SAD Children – Children Can Have Seasonal Affective Disorder
Although it is not easily diagnosed in children, many adults who have Seasonal Affective Disorder can trace their symptoms back to childhood and being sad children.
Seasonal Affective Disorder, or SAD, is commonly known as “winter depression”. It is in fact a form of depression with symptoms that typically onset in the fall or early winter and then diminish in the spring.
It is characterized by changes in mood, sleeping and eating patterns, and activity level. Adults with Seasonal Affective Disorder and SAD children often have difficulty concentrating in the winter months and lose interest in activities they generally enjoy.
SAD Children – Symptoms of Seasonal Affective Disorder in Children
Mood Swings and Irritability in SAD Children
All kids can be moody, irritable or sad children from time to time, but for children with Seasonal Affective disorder there is a distinct pattern of these behaviors developing and continuing in the fall and winter months. Temper tantrums, crankiness and obvious lack of energy can be clues that a child is struggling with Seasonal Affective Disorder.
Changes in Sleep Pattern in SAD Children
In adults SAD suffers are generally tired and tend to oversleep. In sad children the sleep disturbances can manifest slightly differently such as with frequent night wakings and difficulty falling asleep. This can be a very frustrating battle for parents.
Liquid melatonin has been proven to be an effective and natural solution to helping both SAD children and adults with sleep issues. Since it is a naturally occurring hormone in the body, no dependence or side effects are typically reported. The amount of melatonin one produces in their body is linked to the amount of light a person is exposed to, which explains why it is helpful for SAD children and adults with Seasonal Affective Disorder. It is amazing what a good nights sleep will do for any child or adult as well!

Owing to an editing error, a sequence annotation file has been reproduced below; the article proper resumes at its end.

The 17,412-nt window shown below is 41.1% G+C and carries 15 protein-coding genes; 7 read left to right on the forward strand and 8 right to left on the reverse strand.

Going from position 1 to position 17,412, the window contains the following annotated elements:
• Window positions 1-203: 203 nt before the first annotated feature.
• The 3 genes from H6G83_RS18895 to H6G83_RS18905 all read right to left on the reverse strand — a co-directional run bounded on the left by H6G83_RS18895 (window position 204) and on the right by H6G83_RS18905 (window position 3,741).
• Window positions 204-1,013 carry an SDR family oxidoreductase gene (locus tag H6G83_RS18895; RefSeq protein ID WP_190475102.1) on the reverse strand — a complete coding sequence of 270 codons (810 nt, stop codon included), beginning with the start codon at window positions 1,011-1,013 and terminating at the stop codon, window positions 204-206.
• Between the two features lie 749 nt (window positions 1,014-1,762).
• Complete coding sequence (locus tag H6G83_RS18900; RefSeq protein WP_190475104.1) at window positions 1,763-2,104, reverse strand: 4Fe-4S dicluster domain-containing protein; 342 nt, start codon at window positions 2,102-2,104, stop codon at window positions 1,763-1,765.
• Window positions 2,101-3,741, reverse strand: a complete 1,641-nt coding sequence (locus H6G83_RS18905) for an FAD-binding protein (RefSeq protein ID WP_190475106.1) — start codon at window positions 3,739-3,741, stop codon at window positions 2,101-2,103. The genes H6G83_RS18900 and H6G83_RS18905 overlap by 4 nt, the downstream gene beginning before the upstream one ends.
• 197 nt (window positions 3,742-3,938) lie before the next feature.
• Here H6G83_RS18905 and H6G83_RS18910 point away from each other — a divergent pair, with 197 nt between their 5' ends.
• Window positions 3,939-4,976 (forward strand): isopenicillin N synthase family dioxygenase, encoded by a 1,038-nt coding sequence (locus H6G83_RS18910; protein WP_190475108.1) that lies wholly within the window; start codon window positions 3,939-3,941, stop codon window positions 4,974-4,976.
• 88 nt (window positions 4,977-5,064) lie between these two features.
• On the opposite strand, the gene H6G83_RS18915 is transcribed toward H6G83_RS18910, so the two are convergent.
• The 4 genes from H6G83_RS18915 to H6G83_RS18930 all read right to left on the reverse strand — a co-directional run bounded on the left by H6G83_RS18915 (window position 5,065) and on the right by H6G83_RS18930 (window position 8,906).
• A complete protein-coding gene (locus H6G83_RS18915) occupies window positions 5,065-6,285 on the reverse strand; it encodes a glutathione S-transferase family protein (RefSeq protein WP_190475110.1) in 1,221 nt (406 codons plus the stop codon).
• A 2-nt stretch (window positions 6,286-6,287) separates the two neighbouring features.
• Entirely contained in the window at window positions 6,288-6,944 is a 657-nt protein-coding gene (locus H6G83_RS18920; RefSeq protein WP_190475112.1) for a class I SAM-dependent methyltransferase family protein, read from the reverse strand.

Problems in School for SAD Children
Children with SAD often have problems in school due to their symptoms. Difficulty concentrating and lethargy may impede a child’s ability to complete their necessary tasks. It is often a teacher who will notice difficulties with a child, but not necessarily recognized the seasonal pattern.
Diet and Cravings
People struggling with depression often turn to food to try and compensate their chemical imbalance. In essence, people with SAD are trying to “self medicate” by eating increased amounts of sugar and carbohydrates. SAD children are no exception and can crave sweets, starchy foods and other carbohydrates.
Diagnosing SAD Children
Because SAD symptoms generally start in the late fall they literally mimic they school calendar year. This can create some confusion for doctors and difficulty in obtaining an accurate diagnosis of SAD if the seasonal pattern is not noticed.
There is often a hereditary link with Seasonal Affective Disorder. Knowing that a parent, sibling or other close relative has SAD can prove valuable knowledge for your pediatrician.